St Petersburg Times - Boz Scaggs Interview
Copyright Times Publishing Co. Aug 8, 1997
The gritty, earthy tones of his latest album, Come on Home, may come as a surprise to many fans whose acquaintance with Scaggs came primarily with the stylish 1975 effort, Silk Degrees. Yet, the singer will tell you that his homage to such heroes as Jimmy Reed and Bobby Blue Bland is a vital link to the commercial pop that made him a radio favorite two decades ago.
"I've always looked to rhythm and blues as my teacher," Scaggs told the San Francisco Chronicle recently. "That's how I learned to write the songs I write."
Scaggs' style shift is one that he says feels right for this point in his career.
"Every once in a while you get to play a wild card if you have a career that's long enough," he said. "If you have enough radio hits, you get to put out a greatest hits album. If you're any good at live concerts, you get to put out a live album. Or you can do the `Sinatra Sings Gershwin' or `Ella Sings Cole Porter' thing. This is `Boz Gets to Do His R&B Album.' "
For Come on Home, the 52-year-old Scaggs retraced the enthusiasm for the hard-hitting R&B of Reed, Bland and T-Bone Walker - all regular fare on the Dallas radio stations he listened to growing up - and set about re-creating the sound and feel of such primal classics as Reed's Found Love and Walker's gem T-Bone Shuffle.
"These songs are basically simple - of course, the simplest things are often the most difficult to do," Scaggs told an interviewer. "The emotion is what gives these songs universal appeal and makes them ring true. It's the ability to handle those emotions, which are so genuine, so immediate and volatile, that takes care."
Scaggs' love for R&B propelled him into learning the guitar from his high school friend Steve Miller, who invited him to join his band, the Ardells. A year later, Scaggs took off for Europe, where he received some acclaim as a folk/blues artist.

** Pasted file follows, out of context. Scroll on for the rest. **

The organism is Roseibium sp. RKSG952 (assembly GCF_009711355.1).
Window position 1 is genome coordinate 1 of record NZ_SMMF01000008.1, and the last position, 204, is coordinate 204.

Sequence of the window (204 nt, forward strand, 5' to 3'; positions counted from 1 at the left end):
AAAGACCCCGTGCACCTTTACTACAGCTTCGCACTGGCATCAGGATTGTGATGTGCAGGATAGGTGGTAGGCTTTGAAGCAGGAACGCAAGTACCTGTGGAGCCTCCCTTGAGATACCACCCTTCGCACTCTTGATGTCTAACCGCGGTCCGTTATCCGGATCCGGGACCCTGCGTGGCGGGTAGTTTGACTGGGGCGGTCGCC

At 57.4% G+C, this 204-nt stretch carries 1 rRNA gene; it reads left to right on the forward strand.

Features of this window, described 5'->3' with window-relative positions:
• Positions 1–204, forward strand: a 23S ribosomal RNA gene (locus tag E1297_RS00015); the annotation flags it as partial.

In 1967 at the height of San Francisco's Haight-Ashbury scene, Scaggs moved to San Francisco to join Miller's psychedelic blues outfit, with which he recorded two albums.
His Muscle Shoals-recorded solo debut, Boz Scaggs, was released in 1969 to critical raves (much of it directed toward the stunning guitar work of the then relatively unknown Duane Allman) but little commercial success.
Four successive blues-based efforts drew relatively little fanfare, and it looked as though Scaggs would forever remain just a cult hero. Then came Silk Degrees, and Scaggs' sophisticated blend of soul and jazzy pop found immediate radio gratification through the singles Lowdown and Lido Shuffle.
"It was a fun record to make," Scaggs recalled. "It changed everything for me."
But Scaggs never again duplicated the success of Silk Degrees and by the late 1980s had settled down to the comfort of running his San Francisco nightclub, Slim's. His 1994 album, Some Change, his first for Virgin Records, was his first in six years and held the impetus for his forthcoming roots effort.
"I'm fortunate that at 52, I've still got a career like when I was 25," Scaggs said. "I had different values and goals and aspirations then than I have now. But I'm able to keep doing it."